By: Free World Economic Report
The vast majority of the public has no real idea how money works and how its even created. Before we get started I felt it necessary to explain the difference money, cash and legal tender.
Money is any item or verifiable record that is generally accept payments for goods and services and repayment of debts in a particular country or socio-economic context. Money is historically an emergent market phenomenon establishing a commodity money, but nearly all contemporary money systems are based on fiat money. Fiat money, like any check or note of debt, is without use value as a physical commodity. It derives its value by being declared by a government to be legal tender; that is, it must be accepted as a form of payment within the boundaries of the country, for “all debts, public and private”.
Cash is money in the physical form of currency, such as banknotes and coins. In bookkeeping and finance, cash is current assets comprising currency or currency equivalents that can be accessed immediately or near-immediately (as in the case of money market accounts). Cash is seen either as a reserve for payments, in case of a structural or incidental negative cash flow or as a way to avoid a downturn on financial markets.
Legal tender is a medium of payment recognized by a legal system to be valid for meeting a financial obligation.Paper currency and coins are common forms of legal tender in many countries. Legal tender is variously defined in different jurisdictions. Formally, it is anything which when offered in payment extinguishes the debt. Thus, personal credit cards, cheque and similar non-cash methods of payment are not usually legal tender. The law does not relieve the debt obligation until payment is tendered. Coins and banknotes are usually defined as legal tender. Some jurisdictions may forbid or restrict payment made other than by legal tender. For example, such a law might outlaw the use of foreign coins and bank notes or require a license to perform financial transactions in a foreign currency. Generally, designation of a particular form of money as legal tender means “that the designated money is valid payment for all debts unless there is a specific agreement to the contrary.
How Money is Created
If we ever hope to have a sustainable society we must change, among other things, a systemic flaw in our monetary system: the way we create and circulate money.
- A majority of the money in circulation has been created by private banks out of thin air as interest-bearing loans: money created as debt. 1 In essence, we’re borrowing from the future in the hope that continued economic growth will allow us to pay off this debt.
- Banks are part of the fractional reserve banking system. In fractional reserve banking, banks have to keep a certain amount of money (a fraction, say 10%) in the bank for every dollar they loan out. But in the 1990s, the reserve requirements were phased out and today there are none. Reserve requirements normally determine the money supply multiplier effect, which now appears to be infinite.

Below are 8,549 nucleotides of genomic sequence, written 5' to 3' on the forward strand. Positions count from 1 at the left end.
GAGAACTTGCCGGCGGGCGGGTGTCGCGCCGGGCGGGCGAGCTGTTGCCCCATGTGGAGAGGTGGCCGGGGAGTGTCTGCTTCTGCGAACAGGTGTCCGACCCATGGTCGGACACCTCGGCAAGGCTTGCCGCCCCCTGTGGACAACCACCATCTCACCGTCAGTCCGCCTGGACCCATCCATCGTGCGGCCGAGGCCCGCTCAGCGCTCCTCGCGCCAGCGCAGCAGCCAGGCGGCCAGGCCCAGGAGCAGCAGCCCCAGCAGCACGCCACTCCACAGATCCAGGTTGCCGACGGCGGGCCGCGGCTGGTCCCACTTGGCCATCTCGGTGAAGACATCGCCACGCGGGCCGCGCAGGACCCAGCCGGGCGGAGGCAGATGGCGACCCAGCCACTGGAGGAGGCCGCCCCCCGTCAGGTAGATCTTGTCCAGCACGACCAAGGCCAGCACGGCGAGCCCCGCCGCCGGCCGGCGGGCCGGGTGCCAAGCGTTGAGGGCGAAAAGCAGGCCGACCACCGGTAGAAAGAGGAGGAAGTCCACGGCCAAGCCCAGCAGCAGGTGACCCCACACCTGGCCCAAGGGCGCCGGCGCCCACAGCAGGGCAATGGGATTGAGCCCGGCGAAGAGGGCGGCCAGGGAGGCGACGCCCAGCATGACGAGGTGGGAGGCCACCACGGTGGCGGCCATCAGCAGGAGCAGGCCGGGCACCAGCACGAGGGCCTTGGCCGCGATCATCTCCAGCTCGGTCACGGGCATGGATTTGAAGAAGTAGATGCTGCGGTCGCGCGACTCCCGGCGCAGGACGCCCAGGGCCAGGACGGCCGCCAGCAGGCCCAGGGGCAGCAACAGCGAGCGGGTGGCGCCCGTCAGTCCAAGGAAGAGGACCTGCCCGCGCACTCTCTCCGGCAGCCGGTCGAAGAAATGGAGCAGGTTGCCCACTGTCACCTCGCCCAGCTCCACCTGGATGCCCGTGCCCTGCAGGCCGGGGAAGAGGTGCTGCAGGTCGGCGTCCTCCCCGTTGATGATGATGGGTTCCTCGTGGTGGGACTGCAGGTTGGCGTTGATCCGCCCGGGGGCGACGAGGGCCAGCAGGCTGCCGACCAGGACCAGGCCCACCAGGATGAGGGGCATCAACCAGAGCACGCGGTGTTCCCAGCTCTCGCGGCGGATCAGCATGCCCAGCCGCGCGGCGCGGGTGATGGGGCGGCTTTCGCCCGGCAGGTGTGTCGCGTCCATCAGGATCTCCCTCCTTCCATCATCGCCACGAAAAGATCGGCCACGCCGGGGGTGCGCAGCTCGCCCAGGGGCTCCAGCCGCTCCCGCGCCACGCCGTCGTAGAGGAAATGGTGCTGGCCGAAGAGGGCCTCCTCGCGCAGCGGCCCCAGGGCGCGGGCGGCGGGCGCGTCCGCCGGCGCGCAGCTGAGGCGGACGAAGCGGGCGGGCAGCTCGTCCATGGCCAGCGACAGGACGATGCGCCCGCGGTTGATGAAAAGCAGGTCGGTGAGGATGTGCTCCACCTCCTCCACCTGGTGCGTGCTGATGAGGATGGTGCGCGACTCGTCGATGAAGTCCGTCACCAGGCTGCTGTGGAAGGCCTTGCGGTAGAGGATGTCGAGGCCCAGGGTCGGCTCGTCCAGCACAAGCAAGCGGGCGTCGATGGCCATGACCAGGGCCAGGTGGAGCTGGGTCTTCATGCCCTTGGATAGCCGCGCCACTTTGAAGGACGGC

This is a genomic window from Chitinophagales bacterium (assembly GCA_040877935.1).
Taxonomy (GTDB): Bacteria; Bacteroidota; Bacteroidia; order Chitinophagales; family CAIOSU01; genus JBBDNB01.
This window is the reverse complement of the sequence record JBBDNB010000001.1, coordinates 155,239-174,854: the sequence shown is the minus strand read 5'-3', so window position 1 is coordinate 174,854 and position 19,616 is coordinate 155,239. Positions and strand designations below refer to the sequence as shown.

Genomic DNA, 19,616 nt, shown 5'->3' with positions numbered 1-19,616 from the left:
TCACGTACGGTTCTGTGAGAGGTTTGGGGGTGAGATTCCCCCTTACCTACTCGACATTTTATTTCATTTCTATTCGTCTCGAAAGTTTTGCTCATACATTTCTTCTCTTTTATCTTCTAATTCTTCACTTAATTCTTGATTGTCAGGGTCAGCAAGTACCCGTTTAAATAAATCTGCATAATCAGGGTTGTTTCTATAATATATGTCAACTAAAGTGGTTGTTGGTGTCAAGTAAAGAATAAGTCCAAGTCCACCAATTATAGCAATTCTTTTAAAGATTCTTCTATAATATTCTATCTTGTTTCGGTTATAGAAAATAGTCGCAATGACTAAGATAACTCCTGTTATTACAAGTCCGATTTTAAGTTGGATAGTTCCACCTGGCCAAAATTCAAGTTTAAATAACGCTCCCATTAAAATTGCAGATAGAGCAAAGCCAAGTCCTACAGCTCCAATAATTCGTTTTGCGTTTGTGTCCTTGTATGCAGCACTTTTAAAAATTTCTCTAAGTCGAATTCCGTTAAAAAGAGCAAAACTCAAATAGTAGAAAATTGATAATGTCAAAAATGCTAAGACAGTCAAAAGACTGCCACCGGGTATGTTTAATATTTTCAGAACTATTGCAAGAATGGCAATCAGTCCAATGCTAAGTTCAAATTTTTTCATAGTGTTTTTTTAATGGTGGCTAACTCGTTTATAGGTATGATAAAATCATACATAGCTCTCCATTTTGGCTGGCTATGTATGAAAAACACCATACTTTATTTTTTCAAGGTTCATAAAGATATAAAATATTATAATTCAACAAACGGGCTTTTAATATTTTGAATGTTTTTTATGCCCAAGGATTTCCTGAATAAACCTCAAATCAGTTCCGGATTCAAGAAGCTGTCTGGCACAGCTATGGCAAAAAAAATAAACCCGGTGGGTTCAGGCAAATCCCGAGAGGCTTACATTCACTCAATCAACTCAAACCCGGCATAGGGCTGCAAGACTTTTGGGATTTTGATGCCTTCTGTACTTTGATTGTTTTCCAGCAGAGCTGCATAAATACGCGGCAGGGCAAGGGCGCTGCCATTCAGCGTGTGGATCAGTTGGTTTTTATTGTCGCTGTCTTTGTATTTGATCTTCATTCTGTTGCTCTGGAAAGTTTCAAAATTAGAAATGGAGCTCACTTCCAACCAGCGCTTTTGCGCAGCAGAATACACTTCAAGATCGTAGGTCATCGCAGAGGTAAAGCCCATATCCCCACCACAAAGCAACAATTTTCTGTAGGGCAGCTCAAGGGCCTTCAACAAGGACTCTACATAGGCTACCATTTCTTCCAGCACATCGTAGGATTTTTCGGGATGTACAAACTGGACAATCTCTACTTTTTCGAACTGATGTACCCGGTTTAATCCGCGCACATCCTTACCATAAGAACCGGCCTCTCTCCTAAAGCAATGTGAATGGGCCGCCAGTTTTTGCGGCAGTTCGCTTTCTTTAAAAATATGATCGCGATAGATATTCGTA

- Money to pay the interest on the debt is not created at all and so must come from the money currently in circulation. But that money is already owed because it was created as debt.
- Because more money needs to be paid back than was borrowed (principle plus interest), the total money supply has to continually increase to avoid loan defaults. That is, the amount of debt has to keep growing simply to put more money into circulation in order to cover the interest owed on past debts. Alternatively, some people must—and do—default on their loans.
- When someone defaults on their loan, say a mortgage, the private bank will repossess the home. Thus, the bank ends up with real wealth—the house—for simply creating the initial money out of thin air. In other words, the private bank puts essentially nothing of its own assets on the line in the transaction but, in this case, ends up owning a real asset.
- If the private banks stop giving out loans (i.e., stop putting more money into circulation), the system will collapse, thus the private banks have control over the money supply, not the people.
- The amount of debt is always greater than the amount of money in circulation and thus can never be fully repaid.
- Inflation is inherent in this money creation process as the money supply tends to increase faster than the amount of goods and services available. It is important to understand that this money supply is debt, not wealth.
- Economic growth is inherent in this monetary system in order to ensure that interest on the debts can be paid, but never ending economic growth is impossible on a finite planet with finite resources.
- When economic growth stops, due to outside factors such as peak oil, the system will begin to collapse.
- Government borrowing from private lenders must be forbidden.
- The Government rather than the private banks, must issue all the money and spend it into circulation free from debt.
- Inflation would be prevented by tying government taxation and expenditure to the money creation. Remember, it’s not who creates the money that causes inflation, it’s how much is created and how it circulates.
- The ability of the private banks to create money from thin air would be forbidden; the private banks must stop lending money they don’t have.
- Because banks can issue loans that are far in excess of their deposits (fractional reserve banking), they can create money. If they only made loans from their money already on deposit, no new money would be created.
- Private banks would still be able to lend money but they would not be able to create money, they would lend only the money they have on deposit and they would be required to hold 100% reserves.
Here are a few videos on the topic of money creation: